Ballet de Lorraine’s Petter Jacobsson rejuvenates dance pieces by three masters.
(photo credit: Courtesy)
Twyla Tharp, Merce Cunningham and William Forsythe have a lot in common. All American choreographers, these three contemporaries forged paths in the dance world alongside one another for many years; however, their works never met on the same stage until now. On his second visit to Israel as artistic director of CCN Ballet de Lorraine of Nancy, France, Petter Jacobsson will present the first platform in which Tharp, Cunningham and Forsythe share the spotlight at the Tel Aviv Performing Arts Center.
During its premier visit to Israel in 2012, Ballet de Lorraine unveiled an evening of historic dance including works by Cunningham, Martha Graham and Mathilde Monnier at the Herzliya Performing Arts Center.
Jacobsson, who had taken over the position of artistic director not long before, put the program together. The success of the program prompted TAPAC’s directors to invite them back as part of the 2013/14-dance season.
Their request was made very clear to Jacobsson.
“Historic dance is what the presenters wanted,” he said in a recent interview with The Jerusalem Post.
Though he usually curates his evenings to include both old and new works, he made an exception for the Israeli audience.
Jacobsson’s fervor for older works comes from a desire to contextualize choreography, movement and musicality, he explained.
“Our company is built up on the fact that the dancers have quite a large repertory, they switch between different style of dance,” he said. “One of the ideas is to understand why movement looks the way it looks today in comparison to what it looked like in the past. If you have a Merce Cunningham piece with a specific style and musicality, and you present alongside a modern piece you can say how is it different from what is going on now. The pieces that we are presenting are almost modern classics.”
Over the past two years, Jacobsson has handpicked two historic works to add to the company’s repertory, In The Upper Room by Tharp and Sounddance by Cunningham. Both pieces hark back to Jacobsson’s personal history as a dancer.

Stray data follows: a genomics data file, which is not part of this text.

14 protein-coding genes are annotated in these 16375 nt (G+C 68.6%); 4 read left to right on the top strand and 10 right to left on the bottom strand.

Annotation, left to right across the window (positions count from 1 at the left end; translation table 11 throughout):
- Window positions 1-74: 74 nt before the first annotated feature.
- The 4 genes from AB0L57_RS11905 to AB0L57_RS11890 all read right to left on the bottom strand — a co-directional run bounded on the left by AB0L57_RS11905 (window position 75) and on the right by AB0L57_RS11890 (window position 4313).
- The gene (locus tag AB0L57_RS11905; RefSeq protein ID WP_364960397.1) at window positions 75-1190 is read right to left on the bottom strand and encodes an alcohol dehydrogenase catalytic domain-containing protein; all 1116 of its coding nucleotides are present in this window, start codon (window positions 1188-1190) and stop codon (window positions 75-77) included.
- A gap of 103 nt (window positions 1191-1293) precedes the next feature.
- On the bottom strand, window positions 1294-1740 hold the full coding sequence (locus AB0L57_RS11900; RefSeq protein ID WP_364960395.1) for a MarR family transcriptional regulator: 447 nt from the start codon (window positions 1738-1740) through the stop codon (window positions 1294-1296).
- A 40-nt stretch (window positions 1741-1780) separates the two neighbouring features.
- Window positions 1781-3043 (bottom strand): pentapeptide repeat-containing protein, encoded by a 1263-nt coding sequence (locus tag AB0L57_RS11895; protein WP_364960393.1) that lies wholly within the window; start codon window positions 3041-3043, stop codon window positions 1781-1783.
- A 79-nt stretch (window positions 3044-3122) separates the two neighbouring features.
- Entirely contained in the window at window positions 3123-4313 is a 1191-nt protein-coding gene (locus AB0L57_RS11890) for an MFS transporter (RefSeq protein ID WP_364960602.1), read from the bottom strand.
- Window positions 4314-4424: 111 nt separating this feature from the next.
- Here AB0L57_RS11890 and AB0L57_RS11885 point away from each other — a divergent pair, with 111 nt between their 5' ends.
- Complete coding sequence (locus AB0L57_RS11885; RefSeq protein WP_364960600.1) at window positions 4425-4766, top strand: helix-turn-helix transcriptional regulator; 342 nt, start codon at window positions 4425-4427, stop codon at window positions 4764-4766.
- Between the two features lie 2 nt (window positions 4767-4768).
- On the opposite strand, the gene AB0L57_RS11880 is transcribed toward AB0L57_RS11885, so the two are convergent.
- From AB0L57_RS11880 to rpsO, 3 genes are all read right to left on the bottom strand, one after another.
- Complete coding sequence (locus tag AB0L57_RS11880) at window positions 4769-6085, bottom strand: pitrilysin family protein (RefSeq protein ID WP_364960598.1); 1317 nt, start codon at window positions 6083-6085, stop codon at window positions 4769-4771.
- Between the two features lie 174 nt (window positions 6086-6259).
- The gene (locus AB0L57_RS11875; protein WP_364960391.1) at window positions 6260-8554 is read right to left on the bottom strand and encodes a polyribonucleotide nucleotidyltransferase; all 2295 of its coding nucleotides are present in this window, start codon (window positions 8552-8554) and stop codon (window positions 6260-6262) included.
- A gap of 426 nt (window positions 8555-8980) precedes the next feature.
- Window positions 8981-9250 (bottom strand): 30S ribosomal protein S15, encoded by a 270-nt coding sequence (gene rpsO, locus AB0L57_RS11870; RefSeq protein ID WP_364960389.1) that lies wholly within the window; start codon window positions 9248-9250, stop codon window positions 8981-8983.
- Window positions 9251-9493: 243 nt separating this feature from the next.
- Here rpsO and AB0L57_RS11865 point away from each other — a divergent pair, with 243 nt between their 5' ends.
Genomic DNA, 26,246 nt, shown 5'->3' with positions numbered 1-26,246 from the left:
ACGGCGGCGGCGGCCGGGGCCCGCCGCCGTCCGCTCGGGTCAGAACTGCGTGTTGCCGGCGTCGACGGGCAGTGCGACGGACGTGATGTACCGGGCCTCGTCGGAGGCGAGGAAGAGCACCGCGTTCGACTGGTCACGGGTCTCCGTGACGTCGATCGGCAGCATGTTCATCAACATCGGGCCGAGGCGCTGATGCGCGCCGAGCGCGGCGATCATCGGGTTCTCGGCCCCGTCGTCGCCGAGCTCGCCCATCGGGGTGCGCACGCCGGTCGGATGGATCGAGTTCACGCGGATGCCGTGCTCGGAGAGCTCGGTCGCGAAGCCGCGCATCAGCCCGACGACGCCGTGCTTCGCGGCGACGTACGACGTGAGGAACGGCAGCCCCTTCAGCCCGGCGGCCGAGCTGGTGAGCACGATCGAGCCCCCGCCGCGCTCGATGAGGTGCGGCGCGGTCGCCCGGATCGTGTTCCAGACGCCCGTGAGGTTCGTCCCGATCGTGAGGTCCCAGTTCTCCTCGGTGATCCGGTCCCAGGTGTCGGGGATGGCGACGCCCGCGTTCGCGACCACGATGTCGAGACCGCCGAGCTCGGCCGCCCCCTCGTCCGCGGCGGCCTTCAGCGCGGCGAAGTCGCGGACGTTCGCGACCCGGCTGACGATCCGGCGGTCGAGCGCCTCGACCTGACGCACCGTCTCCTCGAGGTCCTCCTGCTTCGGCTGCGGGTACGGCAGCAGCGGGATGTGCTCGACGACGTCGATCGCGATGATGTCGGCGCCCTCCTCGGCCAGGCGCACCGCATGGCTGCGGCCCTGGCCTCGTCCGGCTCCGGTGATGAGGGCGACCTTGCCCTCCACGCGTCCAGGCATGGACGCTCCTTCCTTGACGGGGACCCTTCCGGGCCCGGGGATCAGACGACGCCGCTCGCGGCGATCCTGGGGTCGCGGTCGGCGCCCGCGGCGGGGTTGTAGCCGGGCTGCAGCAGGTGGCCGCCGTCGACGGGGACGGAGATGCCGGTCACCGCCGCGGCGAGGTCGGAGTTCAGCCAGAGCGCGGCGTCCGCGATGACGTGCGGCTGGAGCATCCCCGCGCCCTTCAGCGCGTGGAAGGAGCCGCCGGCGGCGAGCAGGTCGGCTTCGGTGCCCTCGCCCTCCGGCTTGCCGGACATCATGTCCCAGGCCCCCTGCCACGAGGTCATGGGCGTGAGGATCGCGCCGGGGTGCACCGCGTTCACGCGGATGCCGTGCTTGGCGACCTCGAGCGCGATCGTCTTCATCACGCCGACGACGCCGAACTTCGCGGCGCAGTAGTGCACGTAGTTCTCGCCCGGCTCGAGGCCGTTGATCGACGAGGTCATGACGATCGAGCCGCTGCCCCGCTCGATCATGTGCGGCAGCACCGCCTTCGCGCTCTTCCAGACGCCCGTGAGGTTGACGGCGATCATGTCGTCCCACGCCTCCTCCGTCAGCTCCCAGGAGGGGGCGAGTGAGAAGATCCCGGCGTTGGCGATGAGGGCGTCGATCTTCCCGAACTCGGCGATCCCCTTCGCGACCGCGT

Born in Sweden, he received his training at the Vaganova Academy of Russian Ballet in St. Petersburg with Cunningham and Susan Kline. He then spent 10 years as a principle dancer in London’s Sadler’s Wells Royal Ballet.
Towards the end of his performing career, he traveled to New York, where he danced as a member of Tharp’s company.
However, it is not for this reason that he chose In The Upper Room and Sounddance for the ballet’s repertory.
In The Upper Room premiered in New York City in 1986 and marked a definitive progression in Tharp’s aesthetic.
“I like it because it’s the first time that a choreographer mixed or put ballet and contemporary dancers in a piece on stage. There are pointe shoes and running shoes. I thought that was an interesting historic point. Here’s someone who is trying to mix two genres of dance.”
Sounddance was created by Cunningham as a kind of welcome home party after spending time in Paris in 1975.
“He did it after having spent time at the Paris Opera,” said Jacobsson. “Cunningham came back to New York after being frustrated with the dancers in Paris and felt very free with his dancers. He created this extremely energetic piece that lasts 17 minutes with an original score by David Tudor.”
The third piece in the evening, The Vile Parody of Address by Forsythe, was created in 1988.
“Forsythe is one of our most important choreographers of the time, so it fits perfectly in the program,” said Jacobsson.CCN Ballet de Lorraine will perform at the Tel Aviv Performing Arts Center on July 16, 17, 18 and 19. For tickets, visit www.israelopera.co.il.